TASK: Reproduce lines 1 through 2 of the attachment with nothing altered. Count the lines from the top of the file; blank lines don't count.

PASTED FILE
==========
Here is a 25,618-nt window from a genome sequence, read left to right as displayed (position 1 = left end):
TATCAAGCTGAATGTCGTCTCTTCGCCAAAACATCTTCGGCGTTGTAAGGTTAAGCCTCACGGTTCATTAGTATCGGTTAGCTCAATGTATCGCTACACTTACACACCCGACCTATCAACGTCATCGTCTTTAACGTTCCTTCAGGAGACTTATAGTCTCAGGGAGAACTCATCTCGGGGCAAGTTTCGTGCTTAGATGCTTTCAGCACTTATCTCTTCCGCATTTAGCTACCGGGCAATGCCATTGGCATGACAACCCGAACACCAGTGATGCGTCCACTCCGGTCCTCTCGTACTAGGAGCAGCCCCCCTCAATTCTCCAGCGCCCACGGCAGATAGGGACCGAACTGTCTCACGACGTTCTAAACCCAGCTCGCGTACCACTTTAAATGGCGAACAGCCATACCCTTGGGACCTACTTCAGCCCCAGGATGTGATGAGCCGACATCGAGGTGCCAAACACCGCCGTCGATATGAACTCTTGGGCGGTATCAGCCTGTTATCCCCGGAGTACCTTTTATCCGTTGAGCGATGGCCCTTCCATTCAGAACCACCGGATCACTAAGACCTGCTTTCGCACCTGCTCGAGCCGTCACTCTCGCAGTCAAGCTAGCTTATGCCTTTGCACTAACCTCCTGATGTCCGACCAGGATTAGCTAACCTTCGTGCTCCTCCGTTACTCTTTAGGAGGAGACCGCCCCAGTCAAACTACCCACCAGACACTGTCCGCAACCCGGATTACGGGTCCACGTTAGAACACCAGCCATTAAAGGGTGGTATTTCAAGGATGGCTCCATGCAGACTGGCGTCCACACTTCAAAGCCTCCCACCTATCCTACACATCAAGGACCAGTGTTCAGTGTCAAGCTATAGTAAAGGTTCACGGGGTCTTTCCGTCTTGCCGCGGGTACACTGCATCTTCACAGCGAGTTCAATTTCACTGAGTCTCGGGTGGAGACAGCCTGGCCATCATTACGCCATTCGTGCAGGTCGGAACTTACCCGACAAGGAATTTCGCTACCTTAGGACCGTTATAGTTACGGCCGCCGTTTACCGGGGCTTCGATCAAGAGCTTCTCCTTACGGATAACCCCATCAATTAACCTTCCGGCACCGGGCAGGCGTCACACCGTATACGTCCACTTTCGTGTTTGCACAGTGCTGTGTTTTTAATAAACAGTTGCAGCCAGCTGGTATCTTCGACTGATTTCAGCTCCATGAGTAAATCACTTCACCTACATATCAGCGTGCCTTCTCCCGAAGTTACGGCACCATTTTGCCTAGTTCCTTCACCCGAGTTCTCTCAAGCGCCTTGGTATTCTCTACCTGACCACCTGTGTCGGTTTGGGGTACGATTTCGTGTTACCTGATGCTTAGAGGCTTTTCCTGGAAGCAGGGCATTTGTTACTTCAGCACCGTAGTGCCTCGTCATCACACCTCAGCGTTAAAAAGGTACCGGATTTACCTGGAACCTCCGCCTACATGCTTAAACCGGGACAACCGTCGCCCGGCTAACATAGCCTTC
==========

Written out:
Here is a 25,618-nt window from a genome sequence, read left to right as displayed (position 1 = left end):
TATCAAGCTGAATGTCGTCTCTTCGCCAAAACATCTTCGGCGTTGTAAGGTTAAGCCTCACGGTTCATTAGTATCGGTTAGCTCAATGTATCGCTACACTTACACACCCGACCTATCAACGTCATCGTCTTTAACGTTCCTTCAGGAGACTTATAGTCTCAGGGAGAACTCATCTCGGGGCAAGTTTCGTGCTTAGATGCTTTCAGCACTTATCTCTTCCGCATTTAGCTACCGGGCAATGCCATTGGCATGACAACCCGAACACCAGTGATGCGTCCACTCCGGTCCTCTCGTACTAGGAGCAGCCCCCCTCAATTCTCCAGCGCCCACGGCAGATAGGGACCGAACTGTCTCACGACGTTCTAAACCCAGCTCGCGTACCACTTTAAATGGCGAACAGCCATACCCTTGGGACCTACTTCAGCCCCAGGATGTGATGAGCCGACATCGAGGTGCCAAACACCGCCGTCGATATGAACTCTTGGGCGGTATCAGCCTGTTATCCCCGGAGTACCTTTTATCCGTTGAGCGATGGCCCTTCCATTCAGAACCACCGGATCACTAAGACCTGCTTTCGCACCTGCTCGAGCCGTCACTCTCGCAGTCAAGCTAGCTTATGCCTTTGCACTAACCTCCTGATGTCCGACCAGGATTAGCTAACCTTCGTGCTCCTCCGTTACTCTTTAGGAGGAGACCGCCCCAGTCAAACTACCCACCAGACACTGTCCGCAACCCGGATTACGGGTCCACGTTAGAACACCAGCCATTAAAGGGTGGTATTTCAAGGATGGCTCCATGCAGACTGGCGTCCACACTTCAAAGCCTCCCACCTATCCTACACATCAAGGACCAGTGTTCAGTGTCAAGCTATAGTAAAGGTTCACGGGGTCTTTCCGTCTTGCCGCGGGTACACTGCATCTTCACAGCGAGTTCAATTTCACTGAGTCTCGGGTGGAGACAGCCTGGCCATCATTACGCCATTCGTGCAGGTCGGAACTTACCCGACAAGGAATTTCGCTACCTTAGGACCGTTATAGTTACGGCCGCCGTTTACCGGGGCTTCGATCAAGAGCTTCTCCTTACGGATAACCCCATCAATTAACCTTCCGGCACCGGGCAGGCGTCACACCGTATACGTCCACTTTCGTGTTTGCACAGTGCTGTGTTTTTAATAAACAGTTGCAGCCAGCTGGTATCTTCGACTGATTTCAGCTCCATGAGTAAATCACTTCACCTACATATCAGCGTGCCTTCTCCCGAAGTTACGGCACCATTTTGCCTAGTTCCTTCACCCGAGTTCTCTCAAGCGCCTTGGTATTCTCTACCTGACCACCTGTGTCGGTTTGGGGTACGATTTCGTGTTACCTGATGCTTAGAGGCTTTTCCTGGAAGCAGGGCATTTGTTACTTCAGCACCGTAGTGCCTCGTCATCACACCTCAGCGTTAAAAAGGTACCGGATTTACCTGGAACCTCCGCCTACATGCTTAAACCGGGACAACCGTCGCCCGGCTAACATAGCCTTC